Home Arts and Life Science Fest and MarineQuest bring zest to campus
Science Fest and MarineQuest bring zest to campus

Science Fest and MarineQuest bring zest to campus


By Michael Moore Jr.

Several kids gather around the back of a rescue truck, pulling on a piece of tarp. They hoist a manatee out on a stretcher before gently setting it on the ground.

Upon closer inspection, the manatee more closely resembles a leather couch with eyes. It was stitched together by a local biologist.

The kids were practicing what it’s like to rescue a manatee.

“Anyone who helped rescue the Manatee gets a lollipop,” says one Florida Fish and Wildlife Conservation Commission official, after the exercise.

Barrie Wilkie, volunteer, exhibits her passion for marine life by educating fest attendees on horseshoe crabs. Michael Moore | The Crow’s Nest

This is MarineQuest 2017, the annual open house of the Fish and Wildlife Research Institute. In its 23rd year, it has become home to a plethora of live marine, freshwater and other animal exhibits: To the left there are sharks, rays and spiny lobsters. To the right there are sea stars, snakes and alligators.

Its aim? To inspire, educate and get people excited about science.

“Do you want to know what it’s like to fly into a hurricane?” asks Chris Mehta, 27, a doctorate candidate at USF Tampa in geology.

When he’s not studying, he works for the science, engineering and meteorology department of the National Oceanic and Atmospheric Administration.

Mehta isn’t at MarineQuest.

He’s just a few steps away on Harbor Lawn, where the seventh annual St. Petersburg Science Festival is taking place. It is a regional celebration of hands-on science, technology, engineering, art and math. It’s home to over 150 exhibits that stretch all the way to Poynter Park.

Its aim? To inspire, educate and get people excited about science.

MarineQuest and the Science Festival are free events that have been held in conjunction for the past several years.

Hundreds of people flock to the exhibits each year, many of them budding scientists who were inspired to be science-literate by similar events.

“Working for NOAA has been a lifelong dream of mine. I love serving others,” Mehta says, handing out Kermit the frog stickers that say “sky hopper” on them.

He says every day is a new adventure, which sounds cliché, until you hear him describe how they have to direct the nose of the P-3 standard crew airplane down in order to fly directly into the eyewall. When in the eye, it’s calm, which allows them to collect data on things like wind speed and pressure.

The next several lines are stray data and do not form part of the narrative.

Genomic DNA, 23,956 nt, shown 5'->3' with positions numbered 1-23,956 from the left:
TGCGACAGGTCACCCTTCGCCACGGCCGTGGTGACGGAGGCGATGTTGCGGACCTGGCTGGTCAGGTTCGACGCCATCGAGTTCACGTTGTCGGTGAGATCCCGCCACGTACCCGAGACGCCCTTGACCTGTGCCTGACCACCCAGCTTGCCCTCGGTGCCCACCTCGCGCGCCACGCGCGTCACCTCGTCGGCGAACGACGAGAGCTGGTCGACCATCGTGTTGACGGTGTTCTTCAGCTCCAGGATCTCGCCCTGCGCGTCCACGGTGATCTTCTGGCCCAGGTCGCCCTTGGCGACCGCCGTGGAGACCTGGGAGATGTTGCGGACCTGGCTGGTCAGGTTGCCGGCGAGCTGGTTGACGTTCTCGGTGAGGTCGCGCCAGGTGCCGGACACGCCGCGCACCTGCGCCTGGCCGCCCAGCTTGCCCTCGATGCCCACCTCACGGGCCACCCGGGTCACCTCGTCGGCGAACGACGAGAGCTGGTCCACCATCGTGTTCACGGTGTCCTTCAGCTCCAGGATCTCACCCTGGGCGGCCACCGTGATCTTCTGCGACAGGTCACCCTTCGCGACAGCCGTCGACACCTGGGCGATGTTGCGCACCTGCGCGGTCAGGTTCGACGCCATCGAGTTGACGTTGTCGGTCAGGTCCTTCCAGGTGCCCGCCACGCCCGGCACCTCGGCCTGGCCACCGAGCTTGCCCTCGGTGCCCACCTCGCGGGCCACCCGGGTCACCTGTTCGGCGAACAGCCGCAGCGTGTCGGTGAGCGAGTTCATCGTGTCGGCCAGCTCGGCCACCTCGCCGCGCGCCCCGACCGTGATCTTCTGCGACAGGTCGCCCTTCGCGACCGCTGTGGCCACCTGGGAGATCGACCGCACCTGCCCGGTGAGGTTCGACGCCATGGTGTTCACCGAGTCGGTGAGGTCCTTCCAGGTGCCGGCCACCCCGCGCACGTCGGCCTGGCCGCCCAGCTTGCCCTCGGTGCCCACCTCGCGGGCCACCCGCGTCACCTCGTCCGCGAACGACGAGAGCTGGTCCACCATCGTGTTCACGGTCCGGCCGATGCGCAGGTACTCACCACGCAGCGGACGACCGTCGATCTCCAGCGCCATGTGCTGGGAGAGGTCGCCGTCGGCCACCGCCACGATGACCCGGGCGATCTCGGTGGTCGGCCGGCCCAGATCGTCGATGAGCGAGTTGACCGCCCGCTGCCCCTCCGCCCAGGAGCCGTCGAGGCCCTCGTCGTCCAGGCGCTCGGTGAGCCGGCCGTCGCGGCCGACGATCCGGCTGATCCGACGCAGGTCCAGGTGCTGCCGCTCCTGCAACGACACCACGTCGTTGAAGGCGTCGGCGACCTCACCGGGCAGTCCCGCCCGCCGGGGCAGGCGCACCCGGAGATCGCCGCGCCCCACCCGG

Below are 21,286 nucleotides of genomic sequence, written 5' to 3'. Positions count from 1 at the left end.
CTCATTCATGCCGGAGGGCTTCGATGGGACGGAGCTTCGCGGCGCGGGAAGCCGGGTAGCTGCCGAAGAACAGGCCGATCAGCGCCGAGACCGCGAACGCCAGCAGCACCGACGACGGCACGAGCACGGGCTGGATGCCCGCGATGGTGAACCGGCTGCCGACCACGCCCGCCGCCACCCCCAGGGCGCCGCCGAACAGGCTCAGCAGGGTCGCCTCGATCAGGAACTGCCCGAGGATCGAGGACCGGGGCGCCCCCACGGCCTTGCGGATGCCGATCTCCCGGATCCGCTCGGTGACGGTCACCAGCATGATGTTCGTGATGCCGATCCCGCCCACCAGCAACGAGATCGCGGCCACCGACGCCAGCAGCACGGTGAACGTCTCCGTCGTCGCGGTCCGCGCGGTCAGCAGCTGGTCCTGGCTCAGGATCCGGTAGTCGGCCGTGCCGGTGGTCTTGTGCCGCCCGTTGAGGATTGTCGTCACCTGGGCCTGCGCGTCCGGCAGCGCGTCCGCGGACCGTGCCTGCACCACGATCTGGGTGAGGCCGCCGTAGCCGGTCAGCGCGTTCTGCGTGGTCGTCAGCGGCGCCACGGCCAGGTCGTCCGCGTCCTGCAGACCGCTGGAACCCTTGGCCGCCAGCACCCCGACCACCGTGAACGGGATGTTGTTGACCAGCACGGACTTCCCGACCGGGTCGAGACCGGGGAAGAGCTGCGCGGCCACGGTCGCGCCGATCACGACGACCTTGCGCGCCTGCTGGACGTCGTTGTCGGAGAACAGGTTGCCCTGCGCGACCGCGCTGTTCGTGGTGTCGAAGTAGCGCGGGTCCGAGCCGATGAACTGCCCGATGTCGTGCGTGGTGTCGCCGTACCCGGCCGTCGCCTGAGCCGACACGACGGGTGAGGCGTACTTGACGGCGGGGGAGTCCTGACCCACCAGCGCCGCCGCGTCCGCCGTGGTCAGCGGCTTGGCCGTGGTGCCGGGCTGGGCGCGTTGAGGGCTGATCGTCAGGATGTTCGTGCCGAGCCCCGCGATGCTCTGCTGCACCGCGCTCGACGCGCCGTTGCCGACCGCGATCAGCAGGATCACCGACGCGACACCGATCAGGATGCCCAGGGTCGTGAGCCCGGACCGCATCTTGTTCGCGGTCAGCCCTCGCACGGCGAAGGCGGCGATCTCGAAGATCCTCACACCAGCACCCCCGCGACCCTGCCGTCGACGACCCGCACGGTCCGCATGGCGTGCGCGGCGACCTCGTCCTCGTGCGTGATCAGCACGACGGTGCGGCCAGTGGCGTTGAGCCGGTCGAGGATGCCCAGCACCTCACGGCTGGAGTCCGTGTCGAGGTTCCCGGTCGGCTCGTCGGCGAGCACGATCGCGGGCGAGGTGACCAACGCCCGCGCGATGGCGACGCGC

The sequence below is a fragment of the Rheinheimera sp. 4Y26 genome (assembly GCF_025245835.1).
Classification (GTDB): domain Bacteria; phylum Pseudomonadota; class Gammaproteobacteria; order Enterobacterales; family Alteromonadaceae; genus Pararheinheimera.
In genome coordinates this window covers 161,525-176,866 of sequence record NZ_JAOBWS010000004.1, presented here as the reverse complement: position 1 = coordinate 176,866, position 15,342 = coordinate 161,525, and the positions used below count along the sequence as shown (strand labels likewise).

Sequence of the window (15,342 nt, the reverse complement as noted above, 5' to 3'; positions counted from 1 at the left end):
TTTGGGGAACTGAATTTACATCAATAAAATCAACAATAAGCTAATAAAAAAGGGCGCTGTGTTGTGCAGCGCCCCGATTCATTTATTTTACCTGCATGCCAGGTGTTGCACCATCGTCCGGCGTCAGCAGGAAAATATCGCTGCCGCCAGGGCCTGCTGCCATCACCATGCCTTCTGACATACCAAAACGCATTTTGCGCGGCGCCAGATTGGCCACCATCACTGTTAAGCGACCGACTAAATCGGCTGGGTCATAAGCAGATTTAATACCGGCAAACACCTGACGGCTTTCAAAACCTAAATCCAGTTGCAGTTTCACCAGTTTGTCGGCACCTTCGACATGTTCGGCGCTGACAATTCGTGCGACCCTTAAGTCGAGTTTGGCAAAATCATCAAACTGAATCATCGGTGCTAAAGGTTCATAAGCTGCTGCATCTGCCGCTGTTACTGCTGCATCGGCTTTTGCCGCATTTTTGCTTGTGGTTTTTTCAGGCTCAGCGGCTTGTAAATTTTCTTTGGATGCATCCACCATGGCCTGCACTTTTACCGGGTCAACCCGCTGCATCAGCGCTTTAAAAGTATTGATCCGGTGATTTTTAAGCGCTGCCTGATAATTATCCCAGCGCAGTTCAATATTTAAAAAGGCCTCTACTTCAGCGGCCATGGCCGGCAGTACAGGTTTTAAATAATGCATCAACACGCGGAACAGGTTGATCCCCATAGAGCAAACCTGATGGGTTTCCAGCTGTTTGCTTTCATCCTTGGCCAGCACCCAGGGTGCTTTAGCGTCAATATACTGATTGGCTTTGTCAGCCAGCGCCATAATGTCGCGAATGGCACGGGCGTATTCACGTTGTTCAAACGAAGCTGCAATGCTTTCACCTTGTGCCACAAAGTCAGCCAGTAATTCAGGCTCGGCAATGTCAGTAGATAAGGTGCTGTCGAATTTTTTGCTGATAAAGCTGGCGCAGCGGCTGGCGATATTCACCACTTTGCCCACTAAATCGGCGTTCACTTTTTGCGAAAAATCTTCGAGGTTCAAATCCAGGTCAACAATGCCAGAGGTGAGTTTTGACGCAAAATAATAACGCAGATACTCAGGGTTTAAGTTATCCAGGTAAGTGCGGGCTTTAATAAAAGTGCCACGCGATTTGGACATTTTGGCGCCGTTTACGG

He’s at the festival hoping to inspire the next generation of scientists.

Booths from the Florida Aquarium, the Florida Department of Environmental Protection and Mote Marine Laboratory are there to do the same. The day before, more than 1,200 school children were treated to a sneak peak of the exhibits.

Barrie Wilkie has volunteered at Mote Marine Laboratory and Aquarium in Sarasota for 20 years. She’s seen a lot of events like these during her time but was impressed by both the number of people and exhibits.

“There’s a lot of competition here,” she said jokingly.

Wilkie grew up in Aruba, where she says she fell in love with fish and marine life. She spent over 10 years on the floor as a docent, helping give tours and educate the public about ocean conservation. Now, she spends her time educating people at events like these.

“Anytime you can help people understand things better, that’s important,” she said. “You get people watching these shark movies, but if you can touch them and make them fall in love with the animals, that’s special.”

That’s what happened with Domonique Gillen. She’s originally from New Jersey, but her aunt works at Mote Marine. She estimates that she’s visited the aquarium over 50 times. Now she’s a junior marine biology major in the honors program at USF’s College of Marine Science, where she is working on her undergraduate thesis with Dr. Teresa Greely, a professor of biological oceanography.

Gillen hopes to one day be a researcher in the field.

Kerry Mesner, a 17 year volunteer at MarineQuest, is a research scientist at FWC’s Stock Enhancement Research Facility. Michael Moore | The Crow’s Nest

On Saturday she worked a booth at the St. Petersburg Science Festival showing kids “elephant toothpaste,” an exothermic reaction involving hydrogen peroxide, soap, yeast and food coloring that results in an overflow of brightly colored foam.

Seeing the look on kids’ faces as the foam gushes out of the cylinder is priceless, she says. She smiled as she described a curly haired kid from earlier whose face beamed with excitement when she did the experiment.

“Mom, can we do this at home?” he asked.

She “loves the ocean and the complexity of the animals that live there” and us exuberant about the wide range of animals you can study “from dolphins to anglerfish,” but it’s clear that she also loves inspiring the next generation of scientists.

“I think it’s so cool to see how many young kids turned out on a Saturday,” Gillen said. “You have to make them care before they will want to change the world.”

Pictured Above: Keith Fischer, assistant research scientist at the Florida Fish and Wildlife Conservation Commission educated crowds gathered to learn information about sharks. The sharks were preserved in formaldehyde and stored in alcohol to stay intact for the presentation. Michael Moore Jr. | The Crow’s Nest


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